Participants listen to presentations at the Impact Investing training in Sri Lanka

Sri Lanka Looks to Grow its Impact Investment Ecosystem

In the forests of Sri Lanka, elephants are known to deploy a unique strategy to protect their young. In the face of a threat, adult elephants will form a tight pack, herding their young into the middle for safety.

It was this imagery that inspired the name for Sri Lanka’s first reality show on social entrepreneurship, Ath Pavura (translation: elephant wall). The show–modelled on the popular Shark Tank or Dragon’s Den TV shows–invites emerging, young social entrepreneurs to pitch their ideas to senior Sri Lankan business leaders for investment and support. The impact investors on the show, known as “Tuskers,” often take a personal interest in their investees, following their progress and advising on strategy, markets and operations.

The first season was highly successful with 44 social entrepreneurs being funded to bring their ideas to scale. Businesses ranged from online social networks for tree planting to handicraft production for very excluded rural women.

Launched by Lanka Impact Investment Network (LIIN), Social Enterprise Lanka, and the Independent Television Network, the show has quickly earned its spot as the number one business series on national television.

Impact Investing is Opening Doors to More Economic Opportunities in Sri Lanka

Participants listen to presentations at the Impact Investing training in Sri Lanka

Participants of the first Sri Lankan Impact Investing training learn more about the impact investment and social enterprise ecosystem in Sri Lanka.

LIIN is a network of high-net-worth individuals and investors who are tackling some of Sri Lanka’s most pressing social issues through social entrepreneurship and impact investment. Recently, WUSC, CECI, and UNDP co-sponsored the first Sri Lankan Impact Investment training, organized by LIIN.

The idea for the training began with the visit of LIIN’s Chariman, Chandula Abeywickrema, to WUSC and CECI’s International Forum, where he met a number of investors and Canadian social enterprise support institutions. Chandula saw the opportunity to better prepare his own Sri Lankan investors and draw from the rich experiences of the Canadian impact investment community and lessons learned elsewhere.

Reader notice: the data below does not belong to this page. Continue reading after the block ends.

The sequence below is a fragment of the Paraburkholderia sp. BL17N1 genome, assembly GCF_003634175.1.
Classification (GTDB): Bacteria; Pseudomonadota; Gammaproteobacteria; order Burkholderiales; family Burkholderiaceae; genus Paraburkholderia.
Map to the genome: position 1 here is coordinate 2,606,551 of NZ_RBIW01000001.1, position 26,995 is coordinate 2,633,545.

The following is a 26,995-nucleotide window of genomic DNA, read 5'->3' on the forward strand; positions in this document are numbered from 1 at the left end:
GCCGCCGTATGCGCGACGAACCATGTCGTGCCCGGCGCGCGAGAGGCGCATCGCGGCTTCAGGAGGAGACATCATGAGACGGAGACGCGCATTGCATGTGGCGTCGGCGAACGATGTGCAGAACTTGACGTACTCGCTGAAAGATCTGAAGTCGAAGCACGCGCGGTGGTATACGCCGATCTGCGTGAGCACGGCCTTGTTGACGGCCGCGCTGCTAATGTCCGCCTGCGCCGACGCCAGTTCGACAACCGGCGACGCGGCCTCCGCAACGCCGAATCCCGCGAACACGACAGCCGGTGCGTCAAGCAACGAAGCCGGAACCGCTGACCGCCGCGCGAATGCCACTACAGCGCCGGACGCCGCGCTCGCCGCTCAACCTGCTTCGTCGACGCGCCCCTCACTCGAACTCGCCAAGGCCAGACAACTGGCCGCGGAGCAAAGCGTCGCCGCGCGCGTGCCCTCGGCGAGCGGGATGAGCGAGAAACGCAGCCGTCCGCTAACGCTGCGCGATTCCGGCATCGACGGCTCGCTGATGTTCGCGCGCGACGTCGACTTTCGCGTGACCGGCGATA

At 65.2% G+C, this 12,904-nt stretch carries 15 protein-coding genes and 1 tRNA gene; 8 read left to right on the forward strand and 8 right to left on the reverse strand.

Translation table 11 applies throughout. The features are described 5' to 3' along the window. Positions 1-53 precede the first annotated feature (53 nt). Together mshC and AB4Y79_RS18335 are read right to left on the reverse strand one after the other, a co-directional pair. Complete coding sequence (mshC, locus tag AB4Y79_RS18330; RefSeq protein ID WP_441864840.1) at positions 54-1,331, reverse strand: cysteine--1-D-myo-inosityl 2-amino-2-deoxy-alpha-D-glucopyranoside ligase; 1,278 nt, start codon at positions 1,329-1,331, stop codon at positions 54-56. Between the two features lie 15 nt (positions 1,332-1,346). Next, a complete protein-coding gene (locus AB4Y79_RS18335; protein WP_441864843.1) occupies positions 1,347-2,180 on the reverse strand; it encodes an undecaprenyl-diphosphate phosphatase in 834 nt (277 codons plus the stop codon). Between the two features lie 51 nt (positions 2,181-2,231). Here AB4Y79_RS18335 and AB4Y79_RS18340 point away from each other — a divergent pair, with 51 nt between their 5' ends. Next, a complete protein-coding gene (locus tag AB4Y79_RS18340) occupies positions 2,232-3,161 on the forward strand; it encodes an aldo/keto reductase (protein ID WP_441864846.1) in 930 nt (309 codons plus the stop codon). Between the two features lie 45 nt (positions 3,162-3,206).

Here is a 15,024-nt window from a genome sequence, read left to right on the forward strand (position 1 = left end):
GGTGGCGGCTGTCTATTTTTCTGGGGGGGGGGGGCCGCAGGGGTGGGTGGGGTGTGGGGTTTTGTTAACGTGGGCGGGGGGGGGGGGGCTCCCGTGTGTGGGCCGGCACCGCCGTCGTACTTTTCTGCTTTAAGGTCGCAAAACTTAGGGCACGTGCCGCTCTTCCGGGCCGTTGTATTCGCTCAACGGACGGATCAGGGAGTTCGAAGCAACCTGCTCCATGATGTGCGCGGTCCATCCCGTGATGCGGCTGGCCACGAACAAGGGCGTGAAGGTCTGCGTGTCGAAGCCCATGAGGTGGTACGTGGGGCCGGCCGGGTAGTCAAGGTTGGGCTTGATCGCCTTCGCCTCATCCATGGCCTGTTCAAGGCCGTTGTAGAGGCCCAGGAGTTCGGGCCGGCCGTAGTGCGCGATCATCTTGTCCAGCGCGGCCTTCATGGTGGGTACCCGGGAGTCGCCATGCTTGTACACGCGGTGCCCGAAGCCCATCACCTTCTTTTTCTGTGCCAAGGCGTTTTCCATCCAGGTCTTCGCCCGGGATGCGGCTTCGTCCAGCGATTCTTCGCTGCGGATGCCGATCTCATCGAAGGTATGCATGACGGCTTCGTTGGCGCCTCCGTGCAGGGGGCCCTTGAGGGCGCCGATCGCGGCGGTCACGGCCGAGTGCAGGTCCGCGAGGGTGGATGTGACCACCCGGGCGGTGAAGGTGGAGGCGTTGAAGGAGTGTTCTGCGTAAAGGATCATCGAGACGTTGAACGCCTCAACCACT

Thirty-five investors participated in the training, where they enhanced their understanding of impact investment and social enterprise. Participants also heard new research findings from Lanka Social Ventures, which estimates that there are currently 10,000 social enterprises throughout Sri Lanka. The need for a more established impact investing ecosystem to support the growing social enterprise sector is significant—and irrefutable.

Impact Investing Funds Help to Address Financing Gaps for Social Entrepreneurs

LIIN is currently in the early stages of building two national impact investment funds to better meet the financing needs of Sri Lanka’s up-and-coming social entrepreneurship sector. The first, a $5-million Social Enterprise Fund, will finance early stage social entrepreneurs selected through future rounds of LIIN’s reality television show. The second, a larger $20-million Social Impact Fund, will provide larger investments into existing, responsible medium-to-large businesses to finance social innovations, such as improving gender equality in the workplace or reducing energy use.

What is most impressive about Sri Lanka’s emerging impact investment and social enterprise ecosystem is the strong relationships between various individuals and institutions. LIIN has taken on the task of promoting access to finance for social entrepreneurs and social innovations. Their partners at Social Enterprise Lanka and Lanka Social Ventures provide incubation, training, and acceleration support to early to growth stage enterprises.

LIIN is doing something that is highly innovative in the developing world: bringing together high-net-worth individuals to partner in mobilizing local resources to solve local problems.

International actors still have a role to play this effort. WUSC and CECI, through the Uniterra program, arranged for a student volunteer from the University of Winnipeg to help coordinate the recent training in Sri Lanka. In the future, we look forward to continuing to connect LIIN to Canadian support and expertise, and potentially to sources of Canadian investment, including impact investors and the large Canada-based Sri Lanka diaspora.

Advancing our commitment to gender equality, we will also continue to connect LIIN and their members to peer organizations to learn global best practices in investing in women and using impact investment for greater gender equality.

The world can learn a great deal from this small Sri Lankan initiative. We look forward to continuing to tell their story.


Uniterra is a leading Canadian international development program that is jointly operated by WUSC and CECI. Each year, 600 volunteers contribute their time and experience to positive and lasting change towards a more equitable world by dedicating a few weeks to two years of their lives to international volunteer work. The program also provides opportunities to get involved in Canada and play an active role in combating poverty.
The Uniterra program receives funding from the Government of Canada, provided through Global Affairs Canada.
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